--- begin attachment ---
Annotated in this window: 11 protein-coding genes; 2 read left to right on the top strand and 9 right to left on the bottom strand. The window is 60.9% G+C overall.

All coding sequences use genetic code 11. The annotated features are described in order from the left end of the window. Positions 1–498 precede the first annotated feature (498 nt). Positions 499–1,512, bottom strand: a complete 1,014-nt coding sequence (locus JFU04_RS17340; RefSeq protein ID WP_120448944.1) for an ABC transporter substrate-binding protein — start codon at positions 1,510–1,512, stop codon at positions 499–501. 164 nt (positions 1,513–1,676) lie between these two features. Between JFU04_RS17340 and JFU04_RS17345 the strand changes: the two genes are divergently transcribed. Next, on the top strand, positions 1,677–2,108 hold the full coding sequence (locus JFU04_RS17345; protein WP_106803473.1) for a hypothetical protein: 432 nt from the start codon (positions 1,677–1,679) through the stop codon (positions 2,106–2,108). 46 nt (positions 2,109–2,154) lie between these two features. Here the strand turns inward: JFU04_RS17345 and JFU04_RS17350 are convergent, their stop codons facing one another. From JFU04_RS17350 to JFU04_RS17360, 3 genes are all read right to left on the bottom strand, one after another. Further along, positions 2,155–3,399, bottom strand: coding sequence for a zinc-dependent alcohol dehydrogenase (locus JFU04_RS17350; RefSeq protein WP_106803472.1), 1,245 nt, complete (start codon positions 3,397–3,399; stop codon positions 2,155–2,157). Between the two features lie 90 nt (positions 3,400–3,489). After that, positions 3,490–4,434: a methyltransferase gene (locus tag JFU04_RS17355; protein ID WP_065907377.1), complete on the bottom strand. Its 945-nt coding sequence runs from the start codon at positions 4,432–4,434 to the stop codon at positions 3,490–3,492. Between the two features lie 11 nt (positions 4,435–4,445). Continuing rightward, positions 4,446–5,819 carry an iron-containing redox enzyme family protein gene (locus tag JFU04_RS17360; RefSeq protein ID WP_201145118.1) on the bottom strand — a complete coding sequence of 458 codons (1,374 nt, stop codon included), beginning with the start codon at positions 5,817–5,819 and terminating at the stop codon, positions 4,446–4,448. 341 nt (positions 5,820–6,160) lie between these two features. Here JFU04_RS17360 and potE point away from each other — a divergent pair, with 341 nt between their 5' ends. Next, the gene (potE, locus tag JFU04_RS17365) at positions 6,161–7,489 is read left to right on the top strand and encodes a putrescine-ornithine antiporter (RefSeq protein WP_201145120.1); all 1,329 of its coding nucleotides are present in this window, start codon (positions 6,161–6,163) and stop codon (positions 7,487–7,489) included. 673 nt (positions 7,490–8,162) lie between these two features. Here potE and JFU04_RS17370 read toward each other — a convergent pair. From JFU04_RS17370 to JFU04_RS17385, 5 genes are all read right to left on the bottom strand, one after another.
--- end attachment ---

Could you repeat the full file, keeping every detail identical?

Annotated in this window: 11 protein-coding genes; 2 read left to right on the top strand and 9 right to left on the bottom strand. The window is 60.9% G+C overall.

All coding sequences use genetic code 11. The annotated features are described in order from the left end of the window. Positions 1–498 precede the first annotated feature (498 nt). Positions 499–1,512, bottom strand: a complete 1,014-nt coding sequence (locus JFU04_RS17340; RefSeq protein ID WP_120448944.1) for an ABC transporter substrate-binding protein — start codon at positions 1,510–1,512, stop codon at positions 499–501. 164 nt (positions 1,513–1,676) lie between these two features. Between JFU04_RS17340 and JFU04_RS17345 the strand changes: the two genes are divergently transcribed. Next, on the top strand, positions 1,677–2,108 hold the full coding sequence (locus JFU04_RS17345; protein WP_106803473.1) for a hypothetical protein: 432 nt from the start codon (positions 1,677–1,679) through the stop codon (positions 2,106–2,108). 46 nt (positions 2,109–2,154) lie between these two features. Here the strand turns inward: JFU04_RS17345 and JFU04_RS17350 are convergent, their stop codons facing one another. From JFU04_RS17350 to JFU04_RS17360, 3 genes are all read right to left on the bottom strand, one after another. Further along, positions 2,155–3,399, bottom strand: coding sequence for a zinc-dependent alcohol dehydrogenase (locus JFU04_RS17350; RefSeq protein WP_106803472.1), 1,245 nt, complete (start codon positions 3,397–3,399; stop codon positions 2,155–2,157). Between the two features lie 90 nt (positions 3,400–3,489). After that, positions 3,490–4,434: a methyltransferase gene (locus tag JFU04_RS17355; protein ID WP_065907377.1), complete on the bottom strand. Its 945-nt coding sequence runs from the start codon at positions 4,432–4,434 to the stop codon at positions 3,490–3,492. Between the two features lie 11 nt (positions 4,435–4,445). Continuing rightward, positions 4,446–5,819 carry an iron-containing redox enzyme family protein gene (locus tag JFU04_RS17360; RefSeq protein ID WP_201145118.1) on the bottom strand — a complete coding sequence of 458 codons (1,374 nt, stop codon included), beginning with the start codon at positions 5,817–5,819 and terminating at the stop codon, positions 4,446–4,448. 341 nt (positions 5,820–6,160) lie between these two features. Here JFU04_RS17360 and potE point away from each other — a divergent pair, with 341 nt between their 5' ends. Next, the gene (potE, locus tag JFU04_RS17365) at positions 6,161–7,489 is read left to right on the top strand and encodes a putrescine-ornithine antiporter (RefSeq protein WP_201145120.1); all 1,329 of its coding nucleotides are present in this window, start codon (positions 6,161–6,163) and stop codon (positions 7,487–7,489) included. 673 nt (positions 7,490–8,162) lie between these two features. Here potE and JFU04_RS17370 read toward each other — a convergent pair. From JFU04_RS17370 to JFU04_RS17385, 5 genes are all read right to left on the bottom strand, one after another.